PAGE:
The following case examines the complexity of tendency evidence and a successful defence in a sexual assault matter following multiple proceedings.
This matter has a lengthy procedural history, with the accused represented by Nyman Gibson Miralis in all matters since he was first charged in March 2015, for sexual assaults said to have occurred in the 1980’s.
The Local Court Hearing
Allegations made by a first complainant were dealt with in the Local Court in February 2016. Ultimately our client was acquitted in those proceedings because, having considered the rule of doli incapax, the Presiding Magistrate was not satisfied beyond reasonable doubt that the accused had understood what he was doing was seriously wrong.
What is Doli Incapax?
The doli incapax rule applies when a child, that is under the age of 14 but not under the age of 10 years, is accused and charged with a criminal offence. The words doli incapax mean ‘incapable of crime’ and the rationale for the rule is that a child under 14 is not sufficiently intellectually and morally developed to appreciate the difference between right and wrong.
If the prosecution seek to convict a person of this age, they must prove that the child knew what they were doing was seriously wrong, as opposed simply mischievous or naughty.
The First Trial
In November 2016, allegations brought by the second complainant proceeded to Trial at Sydney District Court. Following a pre-Trial ruling, and despite the Local Court acquittal, the Crown was allowed to lead the allegations made by the first complainant as tendency evidence. It was advanced that our client had a tendency to ‘sexually assault his relatives.’
In December 2016, the jury returned a verdict of guilty on 1 of 3 counts and our client was sentenced to imprisonment for a term of 5 years, NPP 2 years 6 months. The jury did not return a verdict for the remaining counts.
What is Tendency Evidence?
Tendency Evidence is evidence of the character, reputation or conduct of a person adduced to prove that the person has a tendency (or propensity) to act in a particular way or to have a particular state of mind.
By way of example, the Crown might allege that a person who has been involved in bank robberies before is more likely to be guilty of committing a further bank robbery in similar circumstances.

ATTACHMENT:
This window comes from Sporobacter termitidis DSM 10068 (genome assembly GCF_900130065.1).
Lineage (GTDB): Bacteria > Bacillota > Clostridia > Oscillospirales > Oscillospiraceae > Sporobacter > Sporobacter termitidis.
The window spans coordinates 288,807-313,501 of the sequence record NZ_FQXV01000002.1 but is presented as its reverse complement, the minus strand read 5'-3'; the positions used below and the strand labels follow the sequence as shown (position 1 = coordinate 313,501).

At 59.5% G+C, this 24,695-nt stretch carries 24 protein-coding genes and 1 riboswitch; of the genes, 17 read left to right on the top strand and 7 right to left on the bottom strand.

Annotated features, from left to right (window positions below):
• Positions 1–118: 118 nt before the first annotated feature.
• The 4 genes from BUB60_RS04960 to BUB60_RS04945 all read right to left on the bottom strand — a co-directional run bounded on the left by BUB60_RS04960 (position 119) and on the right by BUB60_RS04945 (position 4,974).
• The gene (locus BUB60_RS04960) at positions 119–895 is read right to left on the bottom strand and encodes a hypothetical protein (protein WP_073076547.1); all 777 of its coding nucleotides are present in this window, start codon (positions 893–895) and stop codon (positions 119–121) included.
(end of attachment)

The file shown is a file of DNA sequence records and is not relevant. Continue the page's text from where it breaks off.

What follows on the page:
A party who seeks to rely on this type of evidence is required to serve a notice on the other party in advance of the matter being heard.
In this instance, the Crown attempted to rely on evidence of acts between our client and the first complainant, said to have occurred when our client was himself a child, to prove that he was more likely to have assaulted the second complainant years later as an adult.
In June 2018, the Court of Criminal Appeal heard an appeal against our client’s conviction. The appeal against conviction was upheld and the conviction quashed on the basis of the Crown’s use of inadmissible tendency evidence. The matter was remitted and the Crown elected to proceed to a re-Trial.
In October 2018, our clients was granted bail following a successful release application. He had served 1 year, 10 month and 6 days in custody.
The Second Trial
In September 2019, the matter proceeded to re-Trial. The Crown revised their tendency notice and again attempted to lead the allegations made by the first complainant as tendency evidence. Following a pre-Trial argument and ruling, the evidence was excluded.
In October 2019, the jury was discharged having been unable to reach a verdict on any of the 3 counts. Having considered matters such as the public interest in maintaining further proceedings, the Crown declined to proceed to a further Trial and the matter was formally dismissed.
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